By Bill Reid, Owner Remodel West   Much discussion goes on about green building but how does one go about applying the principles? Green Building is not just about solar panels and trendy materials but about applying logical responsible building practices that help our health and environment. Remodeling a home provides a multitude of opportunities and it starts with the removal of old materials known as deconstruction.  Here is a real life example of how a homeowner and contractor can put their green building philosophy to work.


This property is located at our home in Lake Almanor California. We will call is out Osprey Project named after a native bird in the area (see our mascot picture that I took on the property).  The property consists of two structures and the one we are working on is the guest house.  In reality it is the original home that was built in the 1940’s. This a 900 square foot two story home that was one of the first built in the area.  The construction was sub-par to say the least and the original intention was to remove the interior and exterior material and leave the shell.  As we dug into it I quickly discovered that I had a larger project than I had planned.  I decided to move ahead and ultimately tore the structure down to the foundation.  As we progressed I decided to use this project as a test to apply the green building principles that I recently learned at my Certified Green Building Professional training. 

Construction waste is a large contributor to landfills.  Diverting and/or re-purposing this material can make a huge difference and this is exactly what I planned to do.  I set out to find a location to take our wood waste debris which equated to several large trailers.  It didn’t take long.  I found a company about ten minutes away in Westwood CA.  Mt. Lassen Power is a power plant that uses wood waste and debris from primarily forest management companies and converts it to power.  This area around Mt. Lassen is largely owned by Collins Lumber who is a renowned for sustainably managing their forests.  Large trucks arrive consistently every day and unload their wood chips from out in the forests.  I stopped in talked with someone and asked if I could dump our wood debris at their facility.  Sure enough they were happy to take it.  I proceeded to become a regular customer and took all our wood debris to them.  This material consisted of wood siding, framing lumber and plywood.  Here is the best part.  The cost was $2.00 per load!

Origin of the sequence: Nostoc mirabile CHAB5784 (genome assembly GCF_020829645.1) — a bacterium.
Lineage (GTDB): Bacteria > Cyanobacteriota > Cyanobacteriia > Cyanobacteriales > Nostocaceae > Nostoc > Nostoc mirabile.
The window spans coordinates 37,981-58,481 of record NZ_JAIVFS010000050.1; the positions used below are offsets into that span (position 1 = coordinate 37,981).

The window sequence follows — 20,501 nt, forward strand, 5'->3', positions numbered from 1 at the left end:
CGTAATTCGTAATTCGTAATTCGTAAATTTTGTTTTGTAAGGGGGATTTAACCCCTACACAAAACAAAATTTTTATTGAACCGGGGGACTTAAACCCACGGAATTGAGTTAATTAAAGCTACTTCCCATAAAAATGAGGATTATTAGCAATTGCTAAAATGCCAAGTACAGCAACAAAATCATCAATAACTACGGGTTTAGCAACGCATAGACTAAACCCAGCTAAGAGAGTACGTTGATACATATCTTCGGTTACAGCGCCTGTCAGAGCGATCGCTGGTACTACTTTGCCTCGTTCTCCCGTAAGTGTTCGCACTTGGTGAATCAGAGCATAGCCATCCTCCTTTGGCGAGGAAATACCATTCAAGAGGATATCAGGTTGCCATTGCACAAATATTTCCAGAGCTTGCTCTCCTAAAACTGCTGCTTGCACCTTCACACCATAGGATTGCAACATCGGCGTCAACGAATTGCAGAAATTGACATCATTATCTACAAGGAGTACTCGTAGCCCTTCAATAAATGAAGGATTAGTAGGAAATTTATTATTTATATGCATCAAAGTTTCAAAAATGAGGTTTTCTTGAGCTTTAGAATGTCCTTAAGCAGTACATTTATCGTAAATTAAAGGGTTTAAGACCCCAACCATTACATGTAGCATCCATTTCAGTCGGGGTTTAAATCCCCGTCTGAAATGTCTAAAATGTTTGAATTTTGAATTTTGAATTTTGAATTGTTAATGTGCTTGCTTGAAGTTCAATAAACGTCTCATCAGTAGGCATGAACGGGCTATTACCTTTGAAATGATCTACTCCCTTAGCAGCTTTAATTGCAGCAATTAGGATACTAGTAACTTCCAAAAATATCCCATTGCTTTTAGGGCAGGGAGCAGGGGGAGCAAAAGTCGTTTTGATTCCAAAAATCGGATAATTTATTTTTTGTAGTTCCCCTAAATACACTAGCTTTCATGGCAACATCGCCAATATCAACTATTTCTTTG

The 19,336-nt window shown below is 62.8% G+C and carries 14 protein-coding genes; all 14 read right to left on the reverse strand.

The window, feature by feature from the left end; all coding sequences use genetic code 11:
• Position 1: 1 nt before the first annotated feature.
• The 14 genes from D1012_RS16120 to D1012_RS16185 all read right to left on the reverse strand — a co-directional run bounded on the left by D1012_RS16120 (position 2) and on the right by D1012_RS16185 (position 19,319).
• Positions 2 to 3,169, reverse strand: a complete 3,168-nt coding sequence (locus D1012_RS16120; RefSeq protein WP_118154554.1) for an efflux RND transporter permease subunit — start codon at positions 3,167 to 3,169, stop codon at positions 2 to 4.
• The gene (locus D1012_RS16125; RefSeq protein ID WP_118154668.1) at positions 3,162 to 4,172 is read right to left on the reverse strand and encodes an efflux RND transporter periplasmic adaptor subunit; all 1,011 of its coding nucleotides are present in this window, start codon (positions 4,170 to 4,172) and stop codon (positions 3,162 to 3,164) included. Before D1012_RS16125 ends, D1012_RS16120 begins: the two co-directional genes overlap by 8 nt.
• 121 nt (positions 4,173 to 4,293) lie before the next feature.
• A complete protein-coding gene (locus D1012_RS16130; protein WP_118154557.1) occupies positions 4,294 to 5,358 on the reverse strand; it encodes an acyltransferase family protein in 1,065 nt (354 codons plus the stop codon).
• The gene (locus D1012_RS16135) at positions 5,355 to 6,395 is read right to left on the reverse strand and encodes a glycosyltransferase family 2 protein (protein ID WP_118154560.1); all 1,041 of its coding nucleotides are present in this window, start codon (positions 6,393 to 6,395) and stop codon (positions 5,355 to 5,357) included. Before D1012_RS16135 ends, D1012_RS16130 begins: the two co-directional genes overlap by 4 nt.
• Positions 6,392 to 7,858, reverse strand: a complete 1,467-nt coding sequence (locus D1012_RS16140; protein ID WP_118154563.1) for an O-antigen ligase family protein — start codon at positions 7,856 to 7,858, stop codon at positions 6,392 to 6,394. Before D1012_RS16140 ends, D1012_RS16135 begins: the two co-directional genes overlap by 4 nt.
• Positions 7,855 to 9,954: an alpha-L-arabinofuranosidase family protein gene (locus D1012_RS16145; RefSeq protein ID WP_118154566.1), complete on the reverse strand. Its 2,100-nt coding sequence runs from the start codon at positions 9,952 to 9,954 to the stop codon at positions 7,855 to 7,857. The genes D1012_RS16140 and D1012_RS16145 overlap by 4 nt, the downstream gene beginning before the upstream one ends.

Driving away after our last load left a different feeling.  Knowing that the impact of our project to the environment is far less than what has been traditionally done left an un-expected feeling of contribution rather than a sense of guilt.  This experience has transformed my approach to building and triggered a landslide of other practices I put to work on this project.  Look for future postings as time permits for me to show you how I implemented a multitude of green building principles.

NEXT:  What to do with the foundation?  


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